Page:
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Notre Dame receiver aims for return to limelight

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For more on college football, follow Tom Davis via Twitter at www.twitter.com/Tom101010.

Brown has built on strong bowl game with nice 2014

Sunday, August 10, 2014 - 10:01 pm

SOUTH BEND – Chris Brown in many ways is similar to a shooting star. But the Notre Dame wide receiver has aspirations of being a star, period. And he appears to be on his way toward that goal.

The Fighting Irish junior burst onto the college football scene with a dramatic catch on national television two seasons ago, but then productively faded into the shadows. But he is building on a strong finish from the 2013 season and that momentum has carried over into training camp this fall.

“I’m just getting better and carrying that over from the spring,” Brown said after a recent Irish practice. “(The wide receivers) have put in a lot of work and I’m just reaping the benefits of that.”

But it is more than just hard work – though that has been critical – that has brought Brown on the precipice of having a breakout type season. He’s matured, learned from older players ahead of him and in the absence of top returning receiver DaVaris Daniels (academics) last spring semester; he seized the role of leader.

“It started with that we had a great mentor in (former Notre Dame receiver) TJ Jones,” Irish coach Brian Kelly said. “Chris saw the growth of TJ and has mirrored that.”

Brown was an obscure, but freaky fast freshman receiver in 2012, when he ran a deep route at a critical moment against top 10 team Oklahoma and made a nice grab for a mere 50-yard gain, which helped lead Notre Dame to an impressive national win during that magical season. But Brown only had one other catch that season.

Last year, he continued to progress as a player, but his 15 receptions with just one score were nice, but nothing scintillating. And then there was the Pinstripe Bowl against Rutgers.

“The guy has consistently been the best leader since January,” Kelly said. “He had a great bowl game.”

In that game, Brown had a career-best five catches and when Daniels showed poor judgment in the classroom and was booted from school, Brown took over the receivers’ room.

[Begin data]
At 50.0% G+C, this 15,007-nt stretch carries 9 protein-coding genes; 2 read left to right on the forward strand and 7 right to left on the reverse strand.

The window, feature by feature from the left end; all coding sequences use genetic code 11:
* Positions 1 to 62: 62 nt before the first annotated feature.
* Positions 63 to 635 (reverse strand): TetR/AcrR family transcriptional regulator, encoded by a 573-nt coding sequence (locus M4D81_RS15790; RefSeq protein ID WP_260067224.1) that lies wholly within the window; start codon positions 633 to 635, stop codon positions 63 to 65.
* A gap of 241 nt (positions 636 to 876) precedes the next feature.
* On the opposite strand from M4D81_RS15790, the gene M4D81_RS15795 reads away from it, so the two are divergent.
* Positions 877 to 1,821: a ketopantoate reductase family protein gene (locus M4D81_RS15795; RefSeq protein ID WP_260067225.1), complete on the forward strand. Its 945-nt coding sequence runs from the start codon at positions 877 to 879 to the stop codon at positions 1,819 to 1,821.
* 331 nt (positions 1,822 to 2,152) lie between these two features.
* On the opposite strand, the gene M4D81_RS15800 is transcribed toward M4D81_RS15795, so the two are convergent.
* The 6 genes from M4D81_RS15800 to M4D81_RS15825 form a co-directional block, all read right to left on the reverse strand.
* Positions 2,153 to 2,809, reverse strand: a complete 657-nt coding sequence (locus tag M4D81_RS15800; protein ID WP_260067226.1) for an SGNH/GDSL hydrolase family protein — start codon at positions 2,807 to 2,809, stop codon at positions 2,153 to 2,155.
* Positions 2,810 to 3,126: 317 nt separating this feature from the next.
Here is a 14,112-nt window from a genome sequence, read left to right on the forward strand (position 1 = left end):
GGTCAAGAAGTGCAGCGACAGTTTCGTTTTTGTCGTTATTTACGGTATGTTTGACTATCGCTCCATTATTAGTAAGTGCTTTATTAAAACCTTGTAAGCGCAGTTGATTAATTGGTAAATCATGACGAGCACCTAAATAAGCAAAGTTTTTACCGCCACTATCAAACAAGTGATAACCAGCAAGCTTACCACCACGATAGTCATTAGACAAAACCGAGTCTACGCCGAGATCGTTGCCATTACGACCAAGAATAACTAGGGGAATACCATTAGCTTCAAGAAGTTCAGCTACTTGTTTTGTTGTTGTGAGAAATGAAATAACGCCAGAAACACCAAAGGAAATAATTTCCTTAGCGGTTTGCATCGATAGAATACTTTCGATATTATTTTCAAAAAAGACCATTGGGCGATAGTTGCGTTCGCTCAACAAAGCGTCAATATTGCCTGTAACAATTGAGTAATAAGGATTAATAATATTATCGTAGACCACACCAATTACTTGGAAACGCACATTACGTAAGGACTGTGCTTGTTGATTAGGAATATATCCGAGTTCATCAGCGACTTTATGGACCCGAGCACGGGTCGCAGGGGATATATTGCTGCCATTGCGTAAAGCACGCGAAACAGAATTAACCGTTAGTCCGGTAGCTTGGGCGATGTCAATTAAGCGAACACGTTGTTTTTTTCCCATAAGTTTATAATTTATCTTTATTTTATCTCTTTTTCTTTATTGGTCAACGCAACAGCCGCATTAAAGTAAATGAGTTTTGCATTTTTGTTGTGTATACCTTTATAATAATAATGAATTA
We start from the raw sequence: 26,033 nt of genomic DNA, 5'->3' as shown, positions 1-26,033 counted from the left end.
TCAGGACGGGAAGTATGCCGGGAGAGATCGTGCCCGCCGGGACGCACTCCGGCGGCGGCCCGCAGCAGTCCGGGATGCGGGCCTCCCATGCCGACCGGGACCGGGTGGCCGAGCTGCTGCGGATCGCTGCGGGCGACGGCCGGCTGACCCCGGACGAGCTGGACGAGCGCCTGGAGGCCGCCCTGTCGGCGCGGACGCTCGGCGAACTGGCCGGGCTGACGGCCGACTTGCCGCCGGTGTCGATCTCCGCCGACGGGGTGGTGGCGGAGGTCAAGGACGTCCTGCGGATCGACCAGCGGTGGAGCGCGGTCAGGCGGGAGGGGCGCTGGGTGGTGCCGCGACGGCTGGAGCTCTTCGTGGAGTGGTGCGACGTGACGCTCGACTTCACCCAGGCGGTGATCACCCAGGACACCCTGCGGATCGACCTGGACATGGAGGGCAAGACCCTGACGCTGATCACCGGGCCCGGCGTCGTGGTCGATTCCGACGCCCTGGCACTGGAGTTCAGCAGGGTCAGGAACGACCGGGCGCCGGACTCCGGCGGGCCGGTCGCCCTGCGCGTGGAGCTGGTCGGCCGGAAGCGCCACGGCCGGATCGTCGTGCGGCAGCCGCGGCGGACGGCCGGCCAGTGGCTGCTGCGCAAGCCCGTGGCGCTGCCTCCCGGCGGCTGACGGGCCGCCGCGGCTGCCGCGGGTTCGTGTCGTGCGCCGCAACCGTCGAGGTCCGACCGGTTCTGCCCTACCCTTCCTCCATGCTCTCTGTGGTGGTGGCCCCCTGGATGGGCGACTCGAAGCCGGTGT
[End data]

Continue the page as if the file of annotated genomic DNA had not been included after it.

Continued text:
“When DaVaris wasn’t with us, Chris really, by de facto, was the veteran of that group,” Kelly said. “He was put in a leadership position in the spring and really kind of took off.”

Brown has always had the ability to “take off.” He was the nation’s best triple-jumper as a junior at Hanahan (S.C.) High School and ran a 10.81 in the state track meet his single season. But the track wasn’t where his heart was.

“I still think about track sometimes, but football is my first love,” Brown said. “I don’t love individual accolades, I love to be with a team and getting better.”

He certainly is doing that.

Brown has made becoming more versatile a priority of his. He doesn’t want his name called by Kelly or Notre Dame offensive coordinator Mike Denbrock simply for long routes, he wants to be able to run – and catch – on any particular type of route.

“Chris was clearly (opening week of camp) our best receiver, consistently,” Kelly said. “Route running, releases, he still has to be more consistent in catching the football, but clearly he was our best guy.”

The surface matters

Speed guys like Brown will see the most benefits of the new field turf that was installed at Notre Dame Stadium this summer, and Kelly grasped that as much as anyone.

“It was (installed) simply for competitive reasons,” Kelly said. “We felt that the surface, at times, did not allow us to play as fast as we needed to.

“If you are working so hard to put your football team together and your surface at home is really not where it needs to be, then you need to make those changes.”

The Irish will move from the LaBar Practice Complex to the stadium for today’s workout, which will happen with regularity this fall, but not exclusively.

LaBar allows Notre Dame to spread out over three fields to get work in, while obviously, the stadium has just one. But it’ll still be a positive in Kelly’s mind.

“We do like to break up and have more room for our individual work,” Kelly explained. “But clearly, we want to get much more familiar with our stadium and comfortable with the environment.”